The basic rule in parking signage is that – subject to one major exception – parking restrictions must be signed by a combination of road markings and signs such as time plates indicating the restricted hours. An ordinary stretch of yellow lines must have a reasonable number of time plates.  Parking places need the appropriate white line markings and signs at the roadside.

The major exception is where a “zone” has been created.14 Signs at every entrance to the zone announce the times of the restrictions. Provided every street in the zone is marked with the appropriate markings for the restriction on the zone signs there is no need for accompanying time plates. This is an Edinburgh Central Zone sign:

The Edinburgh restrictions are marked with single yellow lines and signs are only required where the restrictions are different from those on the zone entry sign – eg where parking is prohibited at all times. This has the consequence that, once in the zone, there is nothing to tell the driver when the ordinary yellow line restrictions apply. In Edinburgh the hours are the same as the public/residents’ parking times which are signed and this is often assumed to be the case everywhere else - but not necessarily.15

Local authority signage obligations are set out in the Statutory Instruments governing the procedures for making permanent 16 or temporary17 Traffic Orders. Put broadly, the council must take reasonable steps to display traffic Signs to give the public adequate information about the effects of Traffic Orders.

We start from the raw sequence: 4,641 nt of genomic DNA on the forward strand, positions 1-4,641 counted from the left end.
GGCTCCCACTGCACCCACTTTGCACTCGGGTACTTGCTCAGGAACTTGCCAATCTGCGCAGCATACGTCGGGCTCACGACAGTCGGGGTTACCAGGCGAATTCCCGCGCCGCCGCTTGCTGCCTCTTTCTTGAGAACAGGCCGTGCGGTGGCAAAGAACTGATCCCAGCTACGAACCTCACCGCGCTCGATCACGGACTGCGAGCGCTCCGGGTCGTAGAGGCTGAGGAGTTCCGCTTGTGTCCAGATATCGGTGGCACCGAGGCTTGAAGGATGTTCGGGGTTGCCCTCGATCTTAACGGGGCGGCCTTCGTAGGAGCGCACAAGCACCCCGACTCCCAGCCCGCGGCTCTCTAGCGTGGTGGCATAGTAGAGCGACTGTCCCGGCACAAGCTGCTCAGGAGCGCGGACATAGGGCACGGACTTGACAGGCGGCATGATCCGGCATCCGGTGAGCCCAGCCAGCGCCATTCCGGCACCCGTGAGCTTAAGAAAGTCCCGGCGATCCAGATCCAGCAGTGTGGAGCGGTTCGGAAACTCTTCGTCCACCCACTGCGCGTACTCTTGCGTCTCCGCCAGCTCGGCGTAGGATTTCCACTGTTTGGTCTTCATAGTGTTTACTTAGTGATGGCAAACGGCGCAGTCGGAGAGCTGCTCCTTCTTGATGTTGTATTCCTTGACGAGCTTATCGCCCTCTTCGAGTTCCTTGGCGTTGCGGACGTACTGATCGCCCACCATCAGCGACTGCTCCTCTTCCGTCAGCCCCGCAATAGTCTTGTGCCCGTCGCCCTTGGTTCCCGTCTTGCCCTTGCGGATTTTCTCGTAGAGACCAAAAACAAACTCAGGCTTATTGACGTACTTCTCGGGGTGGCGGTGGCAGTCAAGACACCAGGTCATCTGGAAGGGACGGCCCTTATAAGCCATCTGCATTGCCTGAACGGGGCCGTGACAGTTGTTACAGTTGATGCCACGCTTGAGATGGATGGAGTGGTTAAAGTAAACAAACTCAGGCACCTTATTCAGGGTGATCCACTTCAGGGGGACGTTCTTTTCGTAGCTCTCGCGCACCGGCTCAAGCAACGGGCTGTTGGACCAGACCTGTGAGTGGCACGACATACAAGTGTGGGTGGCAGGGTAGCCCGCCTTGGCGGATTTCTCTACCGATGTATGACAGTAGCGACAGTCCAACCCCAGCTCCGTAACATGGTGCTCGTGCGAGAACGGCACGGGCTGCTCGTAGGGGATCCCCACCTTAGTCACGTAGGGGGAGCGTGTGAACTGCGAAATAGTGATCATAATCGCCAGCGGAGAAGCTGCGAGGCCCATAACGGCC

The question for the driver is what happens if the signage is defective or does not convey information properly.

The leading case of McLeod v Hamilton 18 involved an attempt by Edinburgh Council to sign a Traffic Order in the Tollcross area using unauthorised traffic signs. The case is quoted as authority for the proposition that if the signage is unauthorised or defective, the council cannot recover a penalty, apparently regardless of the driver’s state of knowledge. In the author’s view that goes too far. The author would suggest that the correct interpretation is that there must be a connection between the council’s failure and the contravention. A person who knows that parking is prohibited cannot complain that the signage is defective.19 Parking signs are not the same as mandatory signs, where an offence is committed by failing to obey a specified sign.20